Novel coronavirus 2019 (COVID-19) is having devastating impacts globally. As of 26th March, 414,179 confirmed cases and 18,440 deaths have been recorded across 178 countries. To date, the Pacific has confirmed cases in Guam, French Polynesia, New Caledonia, , Fiji, PNG, and suspected cases in Samoa.
For the Pacific, COVID-19 presents a range of contextual challenges including multiple islands, vast distances and limited resources. In most Pacific countries, access to quality health services including intensive care is limited. Non-communicable diseases (NCDs) including cardiovascular diseases and chronic respiratory diseases, represent the single largest cause of premature mortality in the Pacific. Food security and livelihoods are particularly vulnerable to shocks due to semi-subsistence lifestyles and a high reliance on the informal sector for income.
A COVID-19 outbreak in the Pacific could disproportionately affect women and girls in a number of ways including adverse impacts to their education, food security and nutrition, health, livelihoods, and protection. Women are the primary care givers in the family and are key health care frontline responders placing them at increased risk and exposure to infection. Maternal and sexual reproductive health needs continue in an emergency but risk being de-prioritised. COVID-19 risks increasing women’s workloads, caring for children as schools close and the sick. Additionally, there is a risk of increased family violence in a region where pre-existing rates of violence against women are already very high.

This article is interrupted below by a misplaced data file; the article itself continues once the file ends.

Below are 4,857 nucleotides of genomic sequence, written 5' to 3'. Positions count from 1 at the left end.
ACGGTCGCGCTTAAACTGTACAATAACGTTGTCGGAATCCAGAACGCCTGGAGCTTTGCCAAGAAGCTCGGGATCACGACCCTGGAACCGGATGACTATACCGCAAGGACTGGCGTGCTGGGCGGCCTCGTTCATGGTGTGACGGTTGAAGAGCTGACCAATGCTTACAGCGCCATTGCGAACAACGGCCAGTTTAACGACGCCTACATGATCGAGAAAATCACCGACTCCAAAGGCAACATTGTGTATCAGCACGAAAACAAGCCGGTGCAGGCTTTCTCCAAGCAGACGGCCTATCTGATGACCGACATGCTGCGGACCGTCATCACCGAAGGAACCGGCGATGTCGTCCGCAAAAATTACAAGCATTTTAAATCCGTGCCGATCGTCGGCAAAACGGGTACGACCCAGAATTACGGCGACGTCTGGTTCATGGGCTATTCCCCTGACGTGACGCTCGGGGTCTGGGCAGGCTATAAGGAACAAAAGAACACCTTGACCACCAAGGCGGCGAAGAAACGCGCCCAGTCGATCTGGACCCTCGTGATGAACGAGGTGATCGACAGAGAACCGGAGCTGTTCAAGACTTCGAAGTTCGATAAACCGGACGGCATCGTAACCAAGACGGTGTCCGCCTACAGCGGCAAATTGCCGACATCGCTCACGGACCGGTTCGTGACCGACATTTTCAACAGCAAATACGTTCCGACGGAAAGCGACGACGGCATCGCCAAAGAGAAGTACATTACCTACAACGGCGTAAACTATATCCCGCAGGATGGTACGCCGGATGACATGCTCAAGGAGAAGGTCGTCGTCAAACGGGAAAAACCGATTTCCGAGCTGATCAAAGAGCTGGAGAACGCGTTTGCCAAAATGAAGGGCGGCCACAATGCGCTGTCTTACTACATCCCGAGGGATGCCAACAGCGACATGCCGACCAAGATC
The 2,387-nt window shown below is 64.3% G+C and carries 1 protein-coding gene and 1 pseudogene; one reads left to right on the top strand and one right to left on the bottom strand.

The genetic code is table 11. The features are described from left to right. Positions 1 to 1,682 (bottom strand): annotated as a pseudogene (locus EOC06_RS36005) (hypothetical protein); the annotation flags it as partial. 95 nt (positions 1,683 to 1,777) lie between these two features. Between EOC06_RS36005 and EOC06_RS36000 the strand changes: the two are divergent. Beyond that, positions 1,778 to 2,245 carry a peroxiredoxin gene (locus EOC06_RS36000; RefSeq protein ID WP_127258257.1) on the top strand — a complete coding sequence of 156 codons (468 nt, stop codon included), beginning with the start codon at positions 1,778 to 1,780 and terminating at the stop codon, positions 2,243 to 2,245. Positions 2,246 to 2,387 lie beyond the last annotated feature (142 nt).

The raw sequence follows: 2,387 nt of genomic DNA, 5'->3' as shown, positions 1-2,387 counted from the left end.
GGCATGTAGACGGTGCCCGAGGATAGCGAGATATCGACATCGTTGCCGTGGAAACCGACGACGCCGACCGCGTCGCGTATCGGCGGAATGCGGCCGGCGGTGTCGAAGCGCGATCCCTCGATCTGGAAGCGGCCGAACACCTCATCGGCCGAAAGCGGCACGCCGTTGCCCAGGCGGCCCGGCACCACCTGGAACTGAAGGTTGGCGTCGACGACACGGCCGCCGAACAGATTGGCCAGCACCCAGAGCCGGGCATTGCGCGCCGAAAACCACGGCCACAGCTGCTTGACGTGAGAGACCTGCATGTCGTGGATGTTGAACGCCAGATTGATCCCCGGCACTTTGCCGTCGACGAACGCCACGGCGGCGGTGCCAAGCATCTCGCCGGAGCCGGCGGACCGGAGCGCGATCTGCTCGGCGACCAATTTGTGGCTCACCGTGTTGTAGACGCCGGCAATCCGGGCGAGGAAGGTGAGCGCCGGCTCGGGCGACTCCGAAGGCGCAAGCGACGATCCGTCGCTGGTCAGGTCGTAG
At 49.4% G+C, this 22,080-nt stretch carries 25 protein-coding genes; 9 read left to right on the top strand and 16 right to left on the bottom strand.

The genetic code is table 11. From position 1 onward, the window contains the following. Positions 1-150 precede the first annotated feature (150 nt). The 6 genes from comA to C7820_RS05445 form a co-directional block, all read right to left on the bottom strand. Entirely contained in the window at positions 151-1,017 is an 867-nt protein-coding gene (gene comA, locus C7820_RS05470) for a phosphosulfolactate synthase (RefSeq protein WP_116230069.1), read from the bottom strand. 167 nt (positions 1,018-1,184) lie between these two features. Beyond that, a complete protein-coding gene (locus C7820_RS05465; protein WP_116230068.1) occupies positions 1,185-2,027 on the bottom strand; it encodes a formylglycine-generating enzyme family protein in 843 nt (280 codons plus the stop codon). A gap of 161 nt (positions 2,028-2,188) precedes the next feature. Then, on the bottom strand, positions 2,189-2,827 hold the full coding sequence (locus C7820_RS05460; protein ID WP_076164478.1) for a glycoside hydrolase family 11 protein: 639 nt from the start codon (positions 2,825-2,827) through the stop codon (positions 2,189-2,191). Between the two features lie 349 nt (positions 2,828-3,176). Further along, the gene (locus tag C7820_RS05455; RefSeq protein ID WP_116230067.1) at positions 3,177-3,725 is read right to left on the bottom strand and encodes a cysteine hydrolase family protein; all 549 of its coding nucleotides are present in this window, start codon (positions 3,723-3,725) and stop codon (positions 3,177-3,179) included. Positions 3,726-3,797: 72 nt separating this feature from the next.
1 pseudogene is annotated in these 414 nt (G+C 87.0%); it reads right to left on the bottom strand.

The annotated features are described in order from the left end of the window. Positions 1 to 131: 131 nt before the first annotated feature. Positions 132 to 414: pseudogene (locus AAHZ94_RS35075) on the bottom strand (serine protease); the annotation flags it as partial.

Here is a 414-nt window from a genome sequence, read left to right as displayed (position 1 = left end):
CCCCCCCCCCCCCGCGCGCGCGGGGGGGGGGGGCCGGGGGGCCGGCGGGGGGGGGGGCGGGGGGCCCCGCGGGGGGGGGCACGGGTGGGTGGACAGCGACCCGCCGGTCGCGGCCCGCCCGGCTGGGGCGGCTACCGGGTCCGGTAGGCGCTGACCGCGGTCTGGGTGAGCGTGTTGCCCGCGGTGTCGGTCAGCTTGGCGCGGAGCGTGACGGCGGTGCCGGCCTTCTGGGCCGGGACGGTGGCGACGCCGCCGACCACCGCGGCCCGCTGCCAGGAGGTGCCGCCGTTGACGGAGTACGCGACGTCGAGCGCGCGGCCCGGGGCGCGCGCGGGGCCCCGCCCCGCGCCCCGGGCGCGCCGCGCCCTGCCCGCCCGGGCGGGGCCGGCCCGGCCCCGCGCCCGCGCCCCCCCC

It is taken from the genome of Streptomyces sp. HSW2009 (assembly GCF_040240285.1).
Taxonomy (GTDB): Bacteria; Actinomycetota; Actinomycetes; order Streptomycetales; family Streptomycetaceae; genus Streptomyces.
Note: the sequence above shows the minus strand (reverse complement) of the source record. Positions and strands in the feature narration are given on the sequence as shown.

Men’s gender roles and norms need to be taken into account in order to ensure that men are properly targeted to help reduce their vulnerability to illness and to leverage their roles as leaders and decision makers in the home and in the community to help prevent the spread of the disease.